The book is set fifteen years after the trilogy. Long enough for Lord Nnanji to conquer half the World in the name of not-barbarianism. Long enough for Wallie Smith / Shonsu to have a bunch of kids and, well, he's still a great swordsman but maybe not as fast as he used to be, eh?
Then assassins climb over the wall for both Wallie and Nnanji, separately, on the same night. Nnanji is wounded. Wallie is not, but he knows that wizards are on the move, somewhere out on the River. And the wizards are supposed to be good guys now. But then, so are the swordmen.
The fun of this series is the mix of scintillating swordwork, rigid code-of-honor barbarian culture, and the clever twists that people come up with to do the right thing without either violating their cultural standards of honor or getting their guts scintillated. Also: the layer of pure-fun adventure on top of a story that's really about the birth of a civilization.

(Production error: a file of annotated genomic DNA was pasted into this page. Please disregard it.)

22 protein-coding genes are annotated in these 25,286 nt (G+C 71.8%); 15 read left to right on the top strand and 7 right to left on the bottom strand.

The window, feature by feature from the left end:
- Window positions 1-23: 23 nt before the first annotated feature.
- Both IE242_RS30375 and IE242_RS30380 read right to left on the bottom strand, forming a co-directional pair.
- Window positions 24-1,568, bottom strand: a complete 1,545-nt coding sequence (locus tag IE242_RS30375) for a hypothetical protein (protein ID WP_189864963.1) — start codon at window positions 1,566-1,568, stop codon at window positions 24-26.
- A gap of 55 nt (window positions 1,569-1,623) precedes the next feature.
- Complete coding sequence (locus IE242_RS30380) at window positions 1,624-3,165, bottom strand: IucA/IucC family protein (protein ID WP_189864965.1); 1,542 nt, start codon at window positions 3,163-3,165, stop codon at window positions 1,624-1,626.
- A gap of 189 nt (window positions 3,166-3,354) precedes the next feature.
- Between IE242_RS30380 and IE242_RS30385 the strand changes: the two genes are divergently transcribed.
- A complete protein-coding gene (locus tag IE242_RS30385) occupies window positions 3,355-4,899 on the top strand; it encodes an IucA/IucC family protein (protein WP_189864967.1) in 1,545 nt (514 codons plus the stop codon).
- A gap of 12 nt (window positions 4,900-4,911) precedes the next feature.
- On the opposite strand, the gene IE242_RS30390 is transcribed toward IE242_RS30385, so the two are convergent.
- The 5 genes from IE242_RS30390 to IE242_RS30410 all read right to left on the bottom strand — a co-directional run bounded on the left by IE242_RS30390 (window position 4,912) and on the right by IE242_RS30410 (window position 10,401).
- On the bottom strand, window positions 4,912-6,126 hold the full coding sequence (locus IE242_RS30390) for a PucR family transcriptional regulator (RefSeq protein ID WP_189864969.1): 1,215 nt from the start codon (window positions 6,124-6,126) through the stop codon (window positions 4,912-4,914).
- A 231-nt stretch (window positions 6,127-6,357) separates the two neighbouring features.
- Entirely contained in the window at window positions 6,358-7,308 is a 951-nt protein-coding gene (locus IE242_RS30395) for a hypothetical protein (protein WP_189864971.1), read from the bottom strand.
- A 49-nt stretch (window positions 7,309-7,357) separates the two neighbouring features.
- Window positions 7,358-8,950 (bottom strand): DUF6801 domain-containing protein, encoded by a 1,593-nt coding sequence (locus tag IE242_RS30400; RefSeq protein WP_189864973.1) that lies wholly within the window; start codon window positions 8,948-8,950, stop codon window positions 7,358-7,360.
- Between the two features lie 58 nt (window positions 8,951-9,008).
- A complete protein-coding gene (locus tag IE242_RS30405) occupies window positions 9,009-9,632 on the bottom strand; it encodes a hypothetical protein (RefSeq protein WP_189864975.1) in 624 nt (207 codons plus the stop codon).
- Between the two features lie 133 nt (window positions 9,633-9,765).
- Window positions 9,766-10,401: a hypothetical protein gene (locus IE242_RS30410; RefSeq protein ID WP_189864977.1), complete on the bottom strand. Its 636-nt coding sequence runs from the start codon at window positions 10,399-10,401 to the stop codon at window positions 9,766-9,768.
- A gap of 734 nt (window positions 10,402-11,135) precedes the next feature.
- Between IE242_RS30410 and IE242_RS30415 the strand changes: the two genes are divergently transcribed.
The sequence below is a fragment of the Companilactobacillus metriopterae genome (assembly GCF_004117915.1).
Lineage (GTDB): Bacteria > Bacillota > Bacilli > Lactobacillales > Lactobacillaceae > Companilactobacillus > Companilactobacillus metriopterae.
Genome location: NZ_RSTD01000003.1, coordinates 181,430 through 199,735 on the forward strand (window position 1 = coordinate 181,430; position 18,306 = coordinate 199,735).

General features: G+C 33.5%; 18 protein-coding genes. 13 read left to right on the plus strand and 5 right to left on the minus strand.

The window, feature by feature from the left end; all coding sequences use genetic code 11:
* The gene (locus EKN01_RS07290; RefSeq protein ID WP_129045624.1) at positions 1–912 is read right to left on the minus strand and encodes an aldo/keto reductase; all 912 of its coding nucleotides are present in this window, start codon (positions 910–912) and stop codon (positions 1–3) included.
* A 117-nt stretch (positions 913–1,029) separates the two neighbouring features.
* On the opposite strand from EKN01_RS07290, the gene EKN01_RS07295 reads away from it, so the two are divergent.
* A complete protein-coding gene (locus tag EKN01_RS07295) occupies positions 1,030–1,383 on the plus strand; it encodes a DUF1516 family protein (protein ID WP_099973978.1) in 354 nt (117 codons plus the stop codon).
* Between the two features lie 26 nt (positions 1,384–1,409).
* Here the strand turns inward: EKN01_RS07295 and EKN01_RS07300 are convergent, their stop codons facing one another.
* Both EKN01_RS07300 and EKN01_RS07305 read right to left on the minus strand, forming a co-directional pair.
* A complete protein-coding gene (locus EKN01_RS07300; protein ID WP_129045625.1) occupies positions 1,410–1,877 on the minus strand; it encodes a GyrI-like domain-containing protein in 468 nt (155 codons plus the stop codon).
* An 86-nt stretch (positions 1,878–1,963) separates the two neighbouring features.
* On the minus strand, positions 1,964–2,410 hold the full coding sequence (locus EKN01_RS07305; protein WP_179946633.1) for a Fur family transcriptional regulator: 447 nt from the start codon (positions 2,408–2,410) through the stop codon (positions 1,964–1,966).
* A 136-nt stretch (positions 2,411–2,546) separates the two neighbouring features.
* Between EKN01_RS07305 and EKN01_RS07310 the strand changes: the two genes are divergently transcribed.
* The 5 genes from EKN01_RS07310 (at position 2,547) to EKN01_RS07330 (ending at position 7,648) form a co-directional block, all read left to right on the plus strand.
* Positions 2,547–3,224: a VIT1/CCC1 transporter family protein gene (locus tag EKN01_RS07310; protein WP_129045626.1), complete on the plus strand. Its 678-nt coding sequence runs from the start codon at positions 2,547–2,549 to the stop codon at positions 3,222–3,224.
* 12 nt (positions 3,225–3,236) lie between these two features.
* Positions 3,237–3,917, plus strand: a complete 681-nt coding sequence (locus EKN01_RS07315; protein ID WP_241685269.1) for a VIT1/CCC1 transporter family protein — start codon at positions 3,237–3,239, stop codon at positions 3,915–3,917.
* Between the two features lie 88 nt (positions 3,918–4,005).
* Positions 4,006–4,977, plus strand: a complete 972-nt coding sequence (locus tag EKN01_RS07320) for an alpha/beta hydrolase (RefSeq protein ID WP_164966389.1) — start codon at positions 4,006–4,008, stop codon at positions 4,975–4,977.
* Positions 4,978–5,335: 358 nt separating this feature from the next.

This fourth book holds up the bar. It concerns the next generation -- Wallie's adopted kid Vixini and Nnanji's heir Addis -- as much as the original characters, so we get both wild younglings and their somewhat-level-headed elders. And it plays scrupulously fair with the god's promise, at the end of the trilogy, that the age of miracles was over.
When I say "scrupulously fair", of course I mean that the god cheats outrageously. But within the rules! Like I said, clever twisting.